Just like Metrics and KPIs, Conversion is another measurement term which is often mis-used (thanks to Jim Suchara for the suggestion). A conversion happens when someone completes an action you want them to take — purchases from you, signs up for a newsletter, registers for a webinar, etc. So, just like KPIs (key performance indicators) measuring conversions requires first understanding exactly what it is you want people to do — what are your business goals and objectives?
Defining Conversions Starts with Your Business
I feel like a broken record, but again, when defining conversions, you need to start with your business. What is your business goal and what are your objectives? What is your digital strategy? What actions do you want people to complete online which help you achieve your goal?
A Service Company Conversion Example
Let’s say you’re a service company with a website, a Twitter profile and a Facebook page. Your goal (specific, attainable, time delimited) is to increase sales by 10% over the next 6 months. After looking at your target audience and the benefits your services offer customers, you’ve decided that you have two actions which will help you accomplish your goal (increasing sales by 10%) — registering for a free webinar and requesting a quote — which will give you sales leads. These are your calls to actions and they’re also the actions you’ll be measuring for conversions. When a person registers for your webinar, you have one conversion. Likewise, when a person requests a quote, you have a conversion.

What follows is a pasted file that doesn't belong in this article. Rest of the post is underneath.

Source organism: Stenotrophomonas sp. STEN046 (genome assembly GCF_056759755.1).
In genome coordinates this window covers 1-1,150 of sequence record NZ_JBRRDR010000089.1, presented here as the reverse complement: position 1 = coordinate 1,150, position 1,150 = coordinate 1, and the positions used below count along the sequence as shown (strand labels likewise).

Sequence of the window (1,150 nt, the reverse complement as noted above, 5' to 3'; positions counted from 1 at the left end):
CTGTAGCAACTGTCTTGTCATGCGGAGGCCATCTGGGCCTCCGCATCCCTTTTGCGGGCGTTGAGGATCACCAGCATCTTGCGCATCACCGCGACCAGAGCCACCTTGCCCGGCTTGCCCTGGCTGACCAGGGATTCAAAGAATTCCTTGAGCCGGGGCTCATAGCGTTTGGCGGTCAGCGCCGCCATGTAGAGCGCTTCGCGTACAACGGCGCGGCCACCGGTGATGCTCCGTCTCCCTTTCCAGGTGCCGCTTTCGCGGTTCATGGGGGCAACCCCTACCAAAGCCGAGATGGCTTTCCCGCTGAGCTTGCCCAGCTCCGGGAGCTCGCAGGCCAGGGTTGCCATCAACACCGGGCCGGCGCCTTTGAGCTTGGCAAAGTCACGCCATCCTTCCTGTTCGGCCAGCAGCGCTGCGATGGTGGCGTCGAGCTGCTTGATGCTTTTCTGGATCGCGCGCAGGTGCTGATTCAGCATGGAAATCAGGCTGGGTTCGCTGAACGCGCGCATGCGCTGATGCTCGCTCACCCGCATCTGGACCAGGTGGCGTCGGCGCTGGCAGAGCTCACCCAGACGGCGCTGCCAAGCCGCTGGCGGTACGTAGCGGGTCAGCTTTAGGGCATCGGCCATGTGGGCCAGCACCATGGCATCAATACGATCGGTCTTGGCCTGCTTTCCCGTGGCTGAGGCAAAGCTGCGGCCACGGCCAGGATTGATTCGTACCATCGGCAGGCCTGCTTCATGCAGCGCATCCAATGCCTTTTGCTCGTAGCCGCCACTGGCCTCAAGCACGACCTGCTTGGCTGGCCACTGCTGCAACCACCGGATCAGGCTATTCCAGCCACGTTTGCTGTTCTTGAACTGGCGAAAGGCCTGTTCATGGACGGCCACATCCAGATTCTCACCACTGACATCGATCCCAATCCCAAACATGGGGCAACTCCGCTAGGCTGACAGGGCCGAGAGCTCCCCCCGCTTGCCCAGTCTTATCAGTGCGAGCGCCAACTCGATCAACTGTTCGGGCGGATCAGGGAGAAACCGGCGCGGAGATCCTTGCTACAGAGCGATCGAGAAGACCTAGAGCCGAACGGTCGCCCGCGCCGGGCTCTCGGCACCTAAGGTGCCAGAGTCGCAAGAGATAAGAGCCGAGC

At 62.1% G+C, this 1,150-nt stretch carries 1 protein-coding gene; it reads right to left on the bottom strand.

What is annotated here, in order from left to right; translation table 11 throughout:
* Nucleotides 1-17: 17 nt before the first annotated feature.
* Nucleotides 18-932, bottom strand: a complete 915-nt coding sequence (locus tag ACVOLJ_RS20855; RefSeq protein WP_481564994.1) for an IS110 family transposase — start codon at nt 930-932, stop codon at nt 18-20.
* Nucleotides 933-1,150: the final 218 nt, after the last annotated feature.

In our example above we have two different conversions – registering for a webinar and requesting a quote. To measure these conversions, there probably is a form people fill out on your website and then an email is sent to you with the information from the form. Every time you get an email is one conversion.
Analytics programs like Google Analytics can also be setup to measure conversions by telling them what page on your website is reached when a specific action is completed — usually a thank you page of some type. Google then can give you some very valuable information about your conversion rates (how many people came to the landing page/form vs. actually converted), as well as where people may be getting lost in the process (checkout Funnel visualizations in Google Anlaytics Goals).
How to increase conversions is the topic for entire books (or at least another post or two) and really depends on your particular business, industry and online strategy. However, if you have identified your business goal, your calls to action and your landing pages, you’ve made measuring conversions much easier. Once you have data about your conversions and what’s happening on your landing pages, you can start to experiment with ways to improve your conversions — maybe your target audience isn’t quite right or maybe your messaging doesn’t convey the benefits to the customer.
What do you think? How do you define a conversion?
(photo by jaygooby)